Roman was determined to remain active. While rehabbing and living in San Antonio, Texas, with his wife, Nathalie, and their son (Raul) and daughter (Juliet), he began playing wheelchair basketball.
Soon, the door to hockey was opened for him — in a roundabout way — through Operation Comfort, a San Antonio-based group that works to get disabled U.S. military personnel and veterans into adaptive sports.
Through Operation Comfort, Roman did a 150-mile bike ride on a hand cycle. One member of Operation Comfort saw Roman’s athletic ability and asked if he would be interested in playing sled hockey for the San Antonio Rampage, an all-military team sponsored by Operation Comfort and the American Hockey League team of the same name.
At first, Roman declined. But when his friend continued to badger him, Roman agreed to try. Immediately, he was hooked.
“It was just like football on ice,” Roman said. “Banging around. And we are an all-veteran team. It was just so much fun.”
|Sled hockey player Rico Roman poses for a portrait during the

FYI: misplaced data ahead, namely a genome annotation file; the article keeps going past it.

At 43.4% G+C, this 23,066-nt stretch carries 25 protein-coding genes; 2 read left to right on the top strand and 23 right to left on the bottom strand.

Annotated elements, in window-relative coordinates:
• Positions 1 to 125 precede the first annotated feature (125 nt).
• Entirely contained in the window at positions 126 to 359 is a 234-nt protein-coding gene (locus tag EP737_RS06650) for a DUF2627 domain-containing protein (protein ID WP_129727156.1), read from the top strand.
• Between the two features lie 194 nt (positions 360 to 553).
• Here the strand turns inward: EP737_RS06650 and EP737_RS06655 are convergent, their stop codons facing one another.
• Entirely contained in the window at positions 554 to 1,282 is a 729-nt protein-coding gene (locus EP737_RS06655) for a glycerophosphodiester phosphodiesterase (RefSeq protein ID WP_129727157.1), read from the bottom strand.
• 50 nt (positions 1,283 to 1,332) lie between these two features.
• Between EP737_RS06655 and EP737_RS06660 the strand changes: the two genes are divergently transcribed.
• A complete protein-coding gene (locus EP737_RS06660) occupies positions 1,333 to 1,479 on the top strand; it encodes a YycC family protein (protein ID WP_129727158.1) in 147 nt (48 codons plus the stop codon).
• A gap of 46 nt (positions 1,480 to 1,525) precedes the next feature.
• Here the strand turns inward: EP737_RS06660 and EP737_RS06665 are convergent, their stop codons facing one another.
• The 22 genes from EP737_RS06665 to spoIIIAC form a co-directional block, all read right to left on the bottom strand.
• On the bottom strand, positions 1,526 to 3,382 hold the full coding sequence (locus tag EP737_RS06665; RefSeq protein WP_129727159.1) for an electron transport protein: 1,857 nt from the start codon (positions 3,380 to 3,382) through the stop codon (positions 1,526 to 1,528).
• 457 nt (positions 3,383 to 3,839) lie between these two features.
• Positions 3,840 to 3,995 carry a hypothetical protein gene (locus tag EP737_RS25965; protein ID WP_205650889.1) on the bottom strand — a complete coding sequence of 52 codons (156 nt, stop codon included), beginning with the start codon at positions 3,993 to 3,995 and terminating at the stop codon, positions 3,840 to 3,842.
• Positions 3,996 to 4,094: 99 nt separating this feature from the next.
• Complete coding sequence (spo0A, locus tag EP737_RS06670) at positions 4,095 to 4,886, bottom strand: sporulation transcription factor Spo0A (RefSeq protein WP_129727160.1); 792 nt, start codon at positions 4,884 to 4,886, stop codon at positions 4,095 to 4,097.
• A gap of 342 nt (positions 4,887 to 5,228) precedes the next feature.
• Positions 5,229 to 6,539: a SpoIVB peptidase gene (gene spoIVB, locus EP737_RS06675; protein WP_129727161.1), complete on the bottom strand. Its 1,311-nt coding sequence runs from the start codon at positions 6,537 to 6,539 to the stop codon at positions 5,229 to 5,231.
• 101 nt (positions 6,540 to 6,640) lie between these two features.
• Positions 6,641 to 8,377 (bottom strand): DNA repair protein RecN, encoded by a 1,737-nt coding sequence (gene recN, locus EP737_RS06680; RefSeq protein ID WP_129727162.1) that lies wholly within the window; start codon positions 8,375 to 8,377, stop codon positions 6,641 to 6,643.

USOC photo shoot on April 27, 2013 in West Hollywood, Calif.
Sled hockey (known internationally as sledge hockey) is played just like ice hockey, but participants sit in low-to-the-ice sleds. Players have short hockey sticks in each hand with metal pics on the butt-end of the sticks they can use to propel themselves across the ice.
For a former football player/wrestler who loves getting physical and craves an exhausting workout, sled hockey is the best sport he’s found. He still plays wheelchair basketball, but sled hockey is what he craves. He plays for the Rampage while also playing on the U.S. national team.
“I think it’s just the speed of the game and how fast you’ve got to be moving,” Roman explained. “I just haven’t had any other adaptive sport work me out, that gives me the workout that sled hockey does. You’re using your core, your upper body. … It’s just so much fun.”
And, wearing a helmet and pads again, he can get in his licks.
“Oh, it’s full contact,” he said, laughing. “I think that’s why I’m on defense. I definitely bring that to the table.”
* * *
When Roman started in sled hockey, he played forward. But last year, Sauer asked if he would mind playing defense.
“I told them (coaches) that I’ll play wherever they want me to play,” Roman said.
So, that’s where he’s been contributing, and he likes the switch. It gives him a chance to make a difference, get physical and play where he’s needed.
Gosselin, who works with the defensemen, said the switch has allowed Roman to “read the landscape a little bit better.”
“He’s not afraid to bang, and sometimes against certain countries it gets a little escalated,” said Gosselin, chuckling. “He’s not afraid to get his nose in there. That’s nice to have if we have to turn it up a notch.”